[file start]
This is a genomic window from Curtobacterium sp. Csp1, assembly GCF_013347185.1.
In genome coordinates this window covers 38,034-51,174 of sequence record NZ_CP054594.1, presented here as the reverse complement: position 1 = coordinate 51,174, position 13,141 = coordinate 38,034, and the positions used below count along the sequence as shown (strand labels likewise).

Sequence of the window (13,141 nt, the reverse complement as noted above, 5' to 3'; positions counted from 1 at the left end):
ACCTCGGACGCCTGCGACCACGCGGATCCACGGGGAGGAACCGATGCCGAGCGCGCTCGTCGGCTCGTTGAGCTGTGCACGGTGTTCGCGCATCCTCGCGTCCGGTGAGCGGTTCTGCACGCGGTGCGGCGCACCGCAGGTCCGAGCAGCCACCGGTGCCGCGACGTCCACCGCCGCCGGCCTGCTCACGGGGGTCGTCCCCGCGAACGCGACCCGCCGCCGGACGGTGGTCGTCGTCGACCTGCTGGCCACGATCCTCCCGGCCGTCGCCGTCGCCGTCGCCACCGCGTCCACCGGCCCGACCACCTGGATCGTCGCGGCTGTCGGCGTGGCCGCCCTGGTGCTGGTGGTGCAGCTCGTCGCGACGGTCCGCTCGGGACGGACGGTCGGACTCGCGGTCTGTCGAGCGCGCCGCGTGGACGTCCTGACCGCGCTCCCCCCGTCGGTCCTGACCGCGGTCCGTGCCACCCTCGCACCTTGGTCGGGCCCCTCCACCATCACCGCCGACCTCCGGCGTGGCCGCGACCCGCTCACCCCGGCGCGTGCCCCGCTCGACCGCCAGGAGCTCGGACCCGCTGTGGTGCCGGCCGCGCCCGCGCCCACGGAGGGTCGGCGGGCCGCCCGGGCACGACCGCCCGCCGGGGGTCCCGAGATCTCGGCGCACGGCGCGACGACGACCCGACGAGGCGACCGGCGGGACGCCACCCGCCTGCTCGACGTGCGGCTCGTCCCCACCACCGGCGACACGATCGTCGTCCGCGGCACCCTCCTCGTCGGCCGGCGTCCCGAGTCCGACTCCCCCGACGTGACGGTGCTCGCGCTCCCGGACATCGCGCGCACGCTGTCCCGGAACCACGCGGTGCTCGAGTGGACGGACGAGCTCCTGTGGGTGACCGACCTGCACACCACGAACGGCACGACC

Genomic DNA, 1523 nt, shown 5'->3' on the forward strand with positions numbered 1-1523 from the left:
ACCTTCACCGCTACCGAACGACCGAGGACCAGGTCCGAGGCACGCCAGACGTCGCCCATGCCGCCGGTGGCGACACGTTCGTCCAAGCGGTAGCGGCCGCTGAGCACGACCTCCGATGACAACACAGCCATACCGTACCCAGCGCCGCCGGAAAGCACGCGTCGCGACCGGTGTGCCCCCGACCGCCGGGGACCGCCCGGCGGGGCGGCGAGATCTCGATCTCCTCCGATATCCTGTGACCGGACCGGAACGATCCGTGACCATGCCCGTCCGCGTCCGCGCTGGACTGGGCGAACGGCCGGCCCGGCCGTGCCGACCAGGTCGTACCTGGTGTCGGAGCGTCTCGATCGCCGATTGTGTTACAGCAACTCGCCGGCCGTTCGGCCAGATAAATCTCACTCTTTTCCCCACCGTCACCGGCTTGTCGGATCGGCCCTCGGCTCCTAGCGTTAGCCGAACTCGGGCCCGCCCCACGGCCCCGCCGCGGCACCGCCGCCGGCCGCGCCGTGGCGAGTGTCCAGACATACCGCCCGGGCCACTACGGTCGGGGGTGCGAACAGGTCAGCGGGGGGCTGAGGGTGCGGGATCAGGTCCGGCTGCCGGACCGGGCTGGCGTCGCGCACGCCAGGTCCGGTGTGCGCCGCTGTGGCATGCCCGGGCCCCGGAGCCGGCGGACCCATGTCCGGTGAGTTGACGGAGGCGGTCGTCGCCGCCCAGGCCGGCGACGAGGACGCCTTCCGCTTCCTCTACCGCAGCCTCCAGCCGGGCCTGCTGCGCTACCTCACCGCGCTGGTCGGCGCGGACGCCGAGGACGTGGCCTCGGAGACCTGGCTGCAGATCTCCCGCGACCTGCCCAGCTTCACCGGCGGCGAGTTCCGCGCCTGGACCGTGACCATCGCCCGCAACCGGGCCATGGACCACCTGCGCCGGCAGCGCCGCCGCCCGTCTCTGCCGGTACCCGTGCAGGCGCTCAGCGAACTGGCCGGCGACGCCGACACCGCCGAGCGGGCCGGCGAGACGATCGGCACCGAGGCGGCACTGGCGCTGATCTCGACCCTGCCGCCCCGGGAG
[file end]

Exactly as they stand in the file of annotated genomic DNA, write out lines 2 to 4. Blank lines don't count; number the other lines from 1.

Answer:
In genome coordinates this window covers 38,034-51,174 of sequence record NZ_CP054594.1, presented here as the reverse complement: position 1 = coordinate 51,174, position 13,141 = coordinate 38,034, and the positions used below count along the sequence as shown (strand labels likewise).

Sequence of the window (13,141 nt, the reverse complement as noted above, 5' to 3'; positions counted from 1 at the left end):
ACCTCGGACGCCTGCGACCACGCGGATCCACGGGGAGGAACCGATGCCGAGCGCGCTCGTCGGCTCGTTGAGCTGTGCACGGTGTTCGCGCATCCTCGCGTCCGGTGAGCGGTTCTGCACGCGGTGCGGCGCACCGCAGGTCCGAGCAGCCACCGGTGCCGCGACGTCCACCGCCGCCGGCCTGCTCACGGGGGTCGTCCCCGCGAACGCGACCCGCCGCCGGACGGTGGTCGTCGTCGACCTGCTGGCCACGATCCTCCCGGCCGTCGCCGTCGCCGTCGCCACCGCGTCCACCGGCCCGACCACCTGGATCGTCGCGGCTGTCGGCGTGGCCGCCCTGGTGCTGGTGGTGCAGCTCGTCGCGACGGTCCGCTCGGGACGGACGGTCGGACTCGCGGTCTGTCGAGCGCGCCGCGTGGACGTCCTGACCGCGCTCCCCCCGTCGGTCCTGACCGCGGTCCGTGCCACCCTCGCACCTTGGTCGGGCCCCTCCACCATCACCGCCGACCTCCGGCGTGGCCGCGACCCGCTCACCCCGGCGCGTGCCCCGCTCGACCGCCAGGAGCTCGGACCCGCTGTGGTGCCGGCCGCGCCCGCGCCCACGGAGGGTCGGCGGGCCGCCCGGGCACGACCGCCCGCCGGGGGTCCCGAGATCTCGGCGCACGGCGCGACGACGACCCGACGAGGCGACCGGCGGGACGCCACCCGCCTGCTCGACGTGCGGCTCGTCCCCACCACCGGCGACACGATCGTCGTCCGCGGCACCCTCCTCGTCGGCCGGCGTCCCGAGTCCGACTCCCCCGACGTGACGGTGCTCGCGCTCCCGGACATCGCGCGCACGCTGTCCCGGAACCACGCGGTGCTCGAGTGGACGGACGAGCTCCTGTGGGTGACCGACCTGCACACCACGAACGGCACGACC